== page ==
No one is perfect. No one is complete. No one is a saint. And no one is a born villain. Left to themselves, even the people who commit heinous crimes, who are tried, judged and punished by law, may not have ever wanted to end up that way. Given a choice, they would not have wanted to commit those acts at all or they may well want to undo those acts. Take Oscar Pistorius for example. Who would have thought this global icon would have ended up facing charges of murdering his girlfriend? In his statement he has said, “I am absolutely mortified by the events and the devastating loss of my beloved Reeva…I cannot bear to think of the suffering I have caused her and her family, knowing how much she was loved….” Pistorius has his own reasons, his own defense for shooting at Reeva (as he says, accidentally) and the court trying his case will focus more on the act than the person he is. In fact, that is the way law is drawn up in all parts of the world. Where the criminal act, with the related evidence, coming into weigh more on the final judgment than sentiment. The judgment rarely indicts the person. It merely punishes the act, though the person who committed the act is pronounced guilty of it!

Perhaps there’s a lesson from the legal system here for all of us who indulge in recklessly and wholesomely judging people. Perhaps, it’s also a good idea to fundamentally evaluate whether judging people, including ourselves, is worth it at all? A lifetime is a much bigger, vaster, varied experience. A single act may well mar and scar a person’s reputation __ as we found in the case of Shiney Ahuja or Tiger Woods or Bill Clinton __ but cannot incinerate a lifetime of work. So much time and emotion is wasted in judging. So much so, that sometimes, we end up judging ourselves and plunge into either depression or float in a fake sense of exaggerated self-importance.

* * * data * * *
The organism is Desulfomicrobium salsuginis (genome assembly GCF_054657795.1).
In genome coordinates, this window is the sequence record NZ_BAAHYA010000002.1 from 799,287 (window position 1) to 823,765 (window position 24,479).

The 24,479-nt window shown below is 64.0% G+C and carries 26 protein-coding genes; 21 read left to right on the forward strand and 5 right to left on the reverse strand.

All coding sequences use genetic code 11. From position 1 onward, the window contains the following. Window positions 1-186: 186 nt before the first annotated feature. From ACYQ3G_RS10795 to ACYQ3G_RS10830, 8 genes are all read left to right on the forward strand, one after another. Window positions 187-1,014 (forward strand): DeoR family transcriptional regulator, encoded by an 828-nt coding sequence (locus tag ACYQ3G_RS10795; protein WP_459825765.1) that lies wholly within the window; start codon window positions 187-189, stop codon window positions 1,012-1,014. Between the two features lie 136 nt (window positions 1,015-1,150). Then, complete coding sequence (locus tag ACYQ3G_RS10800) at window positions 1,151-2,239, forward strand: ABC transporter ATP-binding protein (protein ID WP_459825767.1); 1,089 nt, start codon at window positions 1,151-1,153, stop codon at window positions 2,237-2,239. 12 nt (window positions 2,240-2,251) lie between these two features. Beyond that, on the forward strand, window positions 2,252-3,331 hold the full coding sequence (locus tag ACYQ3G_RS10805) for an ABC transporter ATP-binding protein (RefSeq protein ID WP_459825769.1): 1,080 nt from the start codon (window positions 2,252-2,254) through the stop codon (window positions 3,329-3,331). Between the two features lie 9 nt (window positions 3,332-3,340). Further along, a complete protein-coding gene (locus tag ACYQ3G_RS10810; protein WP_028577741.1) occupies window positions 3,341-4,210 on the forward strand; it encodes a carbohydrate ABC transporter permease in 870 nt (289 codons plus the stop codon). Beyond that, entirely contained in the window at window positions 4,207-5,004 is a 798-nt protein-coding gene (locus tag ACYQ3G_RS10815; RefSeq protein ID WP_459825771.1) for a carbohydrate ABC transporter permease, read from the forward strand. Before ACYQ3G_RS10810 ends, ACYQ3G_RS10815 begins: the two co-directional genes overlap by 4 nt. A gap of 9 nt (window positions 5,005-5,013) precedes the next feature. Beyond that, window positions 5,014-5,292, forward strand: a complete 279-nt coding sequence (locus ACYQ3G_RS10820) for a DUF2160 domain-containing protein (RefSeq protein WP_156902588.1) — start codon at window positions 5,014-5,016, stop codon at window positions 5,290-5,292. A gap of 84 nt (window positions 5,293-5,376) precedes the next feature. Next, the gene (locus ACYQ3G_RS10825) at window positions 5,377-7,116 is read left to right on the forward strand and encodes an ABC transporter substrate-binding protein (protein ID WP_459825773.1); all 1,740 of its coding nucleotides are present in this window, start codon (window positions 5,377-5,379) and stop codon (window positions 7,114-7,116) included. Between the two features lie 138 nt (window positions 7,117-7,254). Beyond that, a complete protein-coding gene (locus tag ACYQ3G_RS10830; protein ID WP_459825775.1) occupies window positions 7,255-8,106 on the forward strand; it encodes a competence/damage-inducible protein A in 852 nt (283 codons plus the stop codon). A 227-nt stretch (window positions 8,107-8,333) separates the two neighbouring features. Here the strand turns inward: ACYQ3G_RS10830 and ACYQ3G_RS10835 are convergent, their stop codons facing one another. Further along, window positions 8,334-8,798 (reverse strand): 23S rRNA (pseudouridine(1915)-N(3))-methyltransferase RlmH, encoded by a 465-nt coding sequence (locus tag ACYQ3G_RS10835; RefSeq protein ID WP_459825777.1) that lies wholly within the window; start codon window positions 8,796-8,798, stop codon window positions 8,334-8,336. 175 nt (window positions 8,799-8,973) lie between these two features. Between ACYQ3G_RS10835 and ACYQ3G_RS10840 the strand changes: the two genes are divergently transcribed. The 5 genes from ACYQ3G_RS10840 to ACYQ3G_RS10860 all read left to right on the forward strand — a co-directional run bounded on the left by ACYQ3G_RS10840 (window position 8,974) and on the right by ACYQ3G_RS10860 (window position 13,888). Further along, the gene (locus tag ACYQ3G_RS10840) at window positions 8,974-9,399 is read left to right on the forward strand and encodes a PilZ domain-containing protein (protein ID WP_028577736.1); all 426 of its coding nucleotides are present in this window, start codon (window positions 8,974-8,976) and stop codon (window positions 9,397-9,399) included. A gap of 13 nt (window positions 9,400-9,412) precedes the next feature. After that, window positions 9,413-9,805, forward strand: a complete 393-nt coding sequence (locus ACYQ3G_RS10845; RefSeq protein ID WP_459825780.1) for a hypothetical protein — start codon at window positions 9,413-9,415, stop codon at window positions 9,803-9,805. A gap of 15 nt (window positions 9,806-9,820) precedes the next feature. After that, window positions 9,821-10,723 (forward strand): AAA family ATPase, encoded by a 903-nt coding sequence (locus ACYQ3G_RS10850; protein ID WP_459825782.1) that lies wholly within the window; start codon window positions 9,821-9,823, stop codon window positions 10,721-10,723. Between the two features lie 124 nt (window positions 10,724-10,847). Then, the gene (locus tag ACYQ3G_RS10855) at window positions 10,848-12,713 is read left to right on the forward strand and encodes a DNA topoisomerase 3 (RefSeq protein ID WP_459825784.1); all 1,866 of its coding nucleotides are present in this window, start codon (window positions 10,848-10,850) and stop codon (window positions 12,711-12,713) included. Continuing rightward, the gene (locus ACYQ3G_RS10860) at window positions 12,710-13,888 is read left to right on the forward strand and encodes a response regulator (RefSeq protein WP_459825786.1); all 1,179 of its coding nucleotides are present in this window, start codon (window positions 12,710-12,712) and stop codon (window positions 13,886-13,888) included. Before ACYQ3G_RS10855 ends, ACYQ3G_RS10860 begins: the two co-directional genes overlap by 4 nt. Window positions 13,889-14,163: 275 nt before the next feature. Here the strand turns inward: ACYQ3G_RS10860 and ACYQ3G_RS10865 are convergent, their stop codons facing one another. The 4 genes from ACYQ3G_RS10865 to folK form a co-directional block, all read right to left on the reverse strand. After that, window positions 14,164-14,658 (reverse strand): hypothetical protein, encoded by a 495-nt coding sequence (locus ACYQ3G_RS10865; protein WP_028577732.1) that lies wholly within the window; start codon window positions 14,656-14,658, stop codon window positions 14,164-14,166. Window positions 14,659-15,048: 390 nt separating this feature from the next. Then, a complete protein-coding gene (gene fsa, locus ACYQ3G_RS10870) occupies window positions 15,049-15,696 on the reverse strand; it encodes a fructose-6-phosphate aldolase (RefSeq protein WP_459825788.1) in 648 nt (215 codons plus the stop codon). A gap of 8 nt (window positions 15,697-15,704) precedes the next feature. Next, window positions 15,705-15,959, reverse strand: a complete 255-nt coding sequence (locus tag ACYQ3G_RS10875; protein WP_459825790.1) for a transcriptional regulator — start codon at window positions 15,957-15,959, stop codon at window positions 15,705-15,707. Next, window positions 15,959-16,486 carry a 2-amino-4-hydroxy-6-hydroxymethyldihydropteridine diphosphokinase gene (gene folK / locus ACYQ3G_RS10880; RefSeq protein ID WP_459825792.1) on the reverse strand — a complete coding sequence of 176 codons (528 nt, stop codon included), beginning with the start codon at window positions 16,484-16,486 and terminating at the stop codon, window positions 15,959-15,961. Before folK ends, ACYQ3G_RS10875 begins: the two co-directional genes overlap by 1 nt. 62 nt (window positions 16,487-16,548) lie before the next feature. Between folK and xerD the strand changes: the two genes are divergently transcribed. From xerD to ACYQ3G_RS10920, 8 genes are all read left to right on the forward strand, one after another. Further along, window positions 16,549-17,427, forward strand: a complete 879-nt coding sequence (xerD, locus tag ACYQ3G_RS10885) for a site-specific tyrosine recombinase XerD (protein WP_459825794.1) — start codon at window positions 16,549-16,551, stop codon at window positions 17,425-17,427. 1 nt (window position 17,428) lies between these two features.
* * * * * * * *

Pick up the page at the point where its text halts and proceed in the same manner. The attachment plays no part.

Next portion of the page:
This does not mean that we should not step in when we see someone headed in a wrong direction. We sure must. A teacher must judge the performance __ both academically and morally __ of her ward and prevent and prohibit factors that inhibit good performance. Don’t judge does not mean don’t correct. It means don’t condemn. It means don’t dump. It means focus on the act and still respect, love and appreciate the person for who she is. Place the act not in the backdrop of your morality, your virtuousness or your principles alone, but in the context of that person’s well being and the well being of the people in his or her circle of influence. For all the same or similar reasons, should you agree with them, don’t bother about being judged. Because if you are being judged, there can be two reasons. One, your actions must have led to the judgment. Second, the people judging your actions may be less evolved and may have ended up condemning you wholesomely. Either way, it doesn’t change who you are. So, live with that truth and make peace with yourself that way!

To judge __ others or yourself __ is as heinous a crime as the act being judged itself. It is wasteful, regrettable and, therefore, imminently avoidable. Instead, a better position to take is to be a witness. A silent observer. No opinions. Just quiet learning. Take what you want to take from that person’s action or experience and discard the rest. Most important, when you are a mere observer, there is no anguish, no pain, no suffering, no victim, no villain…there’s just you, in total bliss.